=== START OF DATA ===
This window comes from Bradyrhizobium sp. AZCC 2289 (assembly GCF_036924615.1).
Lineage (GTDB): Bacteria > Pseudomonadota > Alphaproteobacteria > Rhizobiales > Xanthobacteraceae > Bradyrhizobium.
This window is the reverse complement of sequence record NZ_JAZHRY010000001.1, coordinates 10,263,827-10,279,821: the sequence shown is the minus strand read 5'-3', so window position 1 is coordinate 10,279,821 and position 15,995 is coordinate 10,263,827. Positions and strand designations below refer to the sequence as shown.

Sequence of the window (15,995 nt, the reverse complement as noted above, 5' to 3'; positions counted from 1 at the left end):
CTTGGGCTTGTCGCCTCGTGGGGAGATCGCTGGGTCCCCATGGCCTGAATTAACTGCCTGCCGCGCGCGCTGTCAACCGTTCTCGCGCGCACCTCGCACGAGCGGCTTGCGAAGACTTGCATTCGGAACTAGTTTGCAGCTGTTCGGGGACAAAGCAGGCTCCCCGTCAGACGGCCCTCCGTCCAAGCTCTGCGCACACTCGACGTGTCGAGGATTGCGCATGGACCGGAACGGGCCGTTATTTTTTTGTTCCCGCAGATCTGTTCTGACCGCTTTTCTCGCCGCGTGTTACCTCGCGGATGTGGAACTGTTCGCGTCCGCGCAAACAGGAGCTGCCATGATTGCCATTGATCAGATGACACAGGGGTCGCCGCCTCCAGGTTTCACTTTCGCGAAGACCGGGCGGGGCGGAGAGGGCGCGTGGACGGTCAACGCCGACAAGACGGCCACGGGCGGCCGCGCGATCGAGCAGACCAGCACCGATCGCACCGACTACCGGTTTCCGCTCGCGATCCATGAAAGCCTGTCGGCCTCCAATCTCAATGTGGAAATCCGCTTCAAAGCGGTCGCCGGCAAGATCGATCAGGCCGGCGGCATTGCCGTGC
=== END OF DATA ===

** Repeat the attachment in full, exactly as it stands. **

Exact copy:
This window comes from Bradyrhizobium sp. AZCC 2289 (assembly GCF_036924615.1).
Lineage (GTDB): Bacteria > Pseudomonadota > Alphaproteobacteria > Rhizobiales > Xanthobacteraceae > Bradyrhizobium.
This window is the reverse complement of sequence record NZ_JAZHRY010000001.1, coordinates 10,263,827-10,279,821: the sequence shown is the minus strand read 5'-3', so window position 1 is coordinate 10,279,821 and position 15,995 is coordinate 10,263,827. Positions and strand designations below refer to the sequence as shown.

Sequence of the window (15,995 nt, the reverse complement as noted above, 5' to 3'; positions counted from 1 at the left end):
CTTGGGCTTGTCGCCTCGTGGGGAGATCGCTGGGTCCCCATGGCCTGAATTAACTGCCTGCCGCGCGCGCTGTCAACCGTTCTCGCGCGCACCTCGCACGAGCGGCTTGCGAAGACTTGCATTCGGAACTAGTTTGCAGCTGTTCGGGGACAAAGCAGGCTCCCCGTCAGACGGCCCTCCGTCCAAGCTCTGCGCACACTCGACGTGTCGAGGATTGCGCATGGACCGGAACGGGCCGTTATTTTTTTGTTCCCGCAGATCTGTTCTGACCGCTTTTCTCGCCGCGTGTTACCTCGCGGATGTGGAACTGTTCGCGTCCGCGCAAACAGGAGCTGCCATGATTGCCATTGATCAGATGACACAGGGGTCGCCGCCTCCAGGTTTCACTTTCGCGAAGACCGGGCGGGGCGGAGAGGGCGCGTGGACGGTCAACGCCGACAAGACGGCCACGGGCGGCCGCGCGATCGAGCAGACCAGCACCGATCGCACCGACTACCGGTTTCCGCTCGCGATCCATGAAAGCCTGTCGGCCTCCAATCTCAATGTGGAAATCCGCTTCAAAGCGGTCGCCGGCAAGATCGATCAGGCCGGCGGCATTGCCGTGC